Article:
Recently I facilitated several workshops throughout Arizona’s public libraries implementing the Aspen Institute’s Action Guide for Re-Envisioning Your Public Library. We focused on initiating a dialogue with the community that is centered on the community’s priorities. Rather than ask questions like, “What can we do to increase the frequency of your visits to the library?” or “Do you prefer to read your fiction in print or on a screen?” the question we asked is, “What type of community do you want to live in?”
The Action Guide originated from a report, Rising to the Challenge: Re-Envisioning Public Libraries. The report made several conclusions including that when librarians align services to support local community goals, they will find the greatest opportunities for success. But when the community’s priorities are not well articulated in city planning documents, how do we know if the services the library offers, or plan to offer, support the goals of the community? Libraries like the Loveland (CO) Public Library are using the ‘turning outward’ approach to find the answers. They are asking community members to consider the following questions:
- What kind of community do you want to live in?
- Why is that important to you?
- How is that different from how you see things now?
- What are some things that need to happen to create that kind of change?
The “turning outward” approach originated from the Harwood Institute for Public Innovation, a nonpartisan, independent nonprofit that teaches people to change communities and solve problems. The American Library Association partnered with the Harwood Institute to teach librarians new ways to engage with their communities.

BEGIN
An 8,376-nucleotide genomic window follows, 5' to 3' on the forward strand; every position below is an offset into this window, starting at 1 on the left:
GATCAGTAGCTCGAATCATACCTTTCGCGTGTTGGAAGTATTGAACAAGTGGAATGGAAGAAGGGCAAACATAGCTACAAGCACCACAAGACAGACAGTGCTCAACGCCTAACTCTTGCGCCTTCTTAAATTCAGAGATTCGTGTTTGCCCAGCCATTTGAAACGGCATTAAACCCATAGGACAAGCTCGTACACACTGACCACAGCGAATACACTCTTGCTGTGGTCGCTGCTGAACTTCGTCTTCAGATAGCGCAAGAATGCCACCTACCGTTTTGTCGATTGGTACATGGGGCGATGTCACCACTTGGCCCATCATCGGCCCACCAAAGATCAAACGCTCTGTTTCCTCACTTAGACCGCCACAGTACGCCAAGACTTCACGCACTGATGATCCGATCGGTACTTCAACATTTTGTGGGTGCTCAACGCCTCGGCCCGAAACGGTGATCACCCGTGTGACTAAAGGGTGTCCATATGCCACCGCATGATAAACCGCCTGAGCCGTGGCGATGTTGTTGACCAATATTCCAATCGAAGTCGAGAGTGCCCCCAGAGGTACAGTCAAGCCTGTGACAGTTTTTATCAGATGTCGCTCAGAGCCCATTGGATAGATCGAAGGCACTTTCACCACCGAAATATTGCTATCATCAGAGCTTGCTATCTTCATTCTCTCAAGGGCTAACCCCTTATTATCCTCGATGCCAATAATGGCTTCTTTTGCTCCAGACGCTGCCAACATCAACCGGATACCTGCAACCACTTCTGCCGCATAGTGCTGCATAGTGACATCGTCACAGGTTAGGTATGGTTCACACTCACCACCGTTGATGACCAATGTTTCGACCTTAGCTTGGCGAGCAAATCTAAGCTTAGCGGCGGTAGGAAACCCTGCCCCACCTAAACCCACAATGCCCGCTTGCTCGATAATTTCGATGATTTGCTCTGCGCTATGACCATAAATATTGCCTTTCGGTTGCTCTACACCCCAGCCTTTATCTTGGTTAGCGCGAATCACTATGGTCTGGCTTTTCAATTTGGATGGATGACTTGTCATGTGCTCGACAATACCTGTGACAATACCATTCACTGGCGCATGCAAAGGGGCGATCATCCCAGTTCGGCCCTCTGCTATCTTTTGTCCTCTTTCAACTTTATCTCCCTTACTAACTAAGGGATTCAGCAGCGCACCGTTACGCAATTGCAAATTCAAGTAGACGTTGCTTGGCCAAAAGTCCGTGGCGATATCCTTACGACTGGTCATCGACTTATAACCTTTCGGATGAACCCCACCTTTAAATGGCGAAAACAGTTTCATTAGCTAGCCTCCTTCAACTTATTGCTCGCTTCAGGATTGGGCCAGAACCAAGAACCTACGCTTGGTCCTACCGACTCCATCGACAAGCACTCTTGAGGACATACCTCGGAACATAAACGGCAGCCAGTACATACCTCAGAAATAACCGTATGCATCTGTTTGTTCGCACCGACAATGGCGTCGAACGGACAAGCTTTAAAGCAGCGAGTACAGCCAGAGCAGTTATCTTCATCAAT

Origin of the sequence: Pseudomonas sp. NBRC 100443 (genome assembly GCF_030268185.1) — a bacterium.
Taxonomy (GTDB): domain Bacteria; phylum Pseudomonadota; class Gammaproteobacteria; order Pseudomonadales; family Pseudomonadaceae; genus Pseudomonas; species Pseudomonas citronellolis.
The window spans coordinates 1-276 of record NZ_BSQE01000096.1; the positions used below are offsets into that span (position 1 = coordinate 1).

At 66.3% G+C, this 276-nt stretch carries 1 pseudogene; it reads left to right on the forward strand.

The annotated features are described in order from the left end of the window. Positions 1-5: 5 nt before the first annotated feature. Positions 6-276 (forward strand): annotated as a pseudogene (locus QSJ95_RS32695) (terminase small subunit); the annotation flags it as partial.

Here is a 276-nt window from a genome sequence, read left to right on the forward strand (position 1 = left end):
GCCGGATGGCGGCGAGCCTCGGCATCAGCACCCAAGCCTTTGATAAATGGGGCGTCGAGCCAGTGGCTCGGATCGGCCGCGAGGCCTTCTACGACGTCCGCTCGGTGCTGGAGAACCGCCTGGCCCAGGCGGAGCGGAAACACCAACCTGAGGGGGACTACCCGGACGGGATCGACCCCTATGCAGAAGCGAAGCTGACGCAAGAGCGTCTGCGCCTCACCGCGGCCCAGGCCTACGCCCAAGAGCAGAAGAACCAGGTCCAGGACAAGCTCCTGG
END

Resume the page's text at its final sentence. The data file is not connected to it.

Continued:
Strategies such as the aspirations tool assists libraries in facilitating these discussions. This strategy calls for participants to complete the following sentence: My hope is to live in a community where _________________ (aspirations). However, right now we face _________(challenges). In order to get there as a community, we need to ________________________ (new conditions, change). The Harwood Institute also publishes a facilitator’s guide so anyone can learn how to conduct the aspiration activity.
Members of the community group will tend to find consensus and can work together to create change through participating in this activity. Informed librarians can then begin to define and refine library services which will foster the desired change. As library activities closely align and realign with the aspirations of the community, librarians become the change agent proving their value to the community once again. This approach allows librarians to structure their programs and services in alignment with community aspirations with much more autonomy than they would have had if they asked inward questions like, “Do you want more hours on weekdays or less hours on weekends?” and other examples above.
Has your library implemented the Aspen Institute’s Action Guide for Re-Envisioning Your Public Library? Or the Harwood Institute’s aspirations tool to initiate a community discussion? If so, I would love to hear from you by commenting below!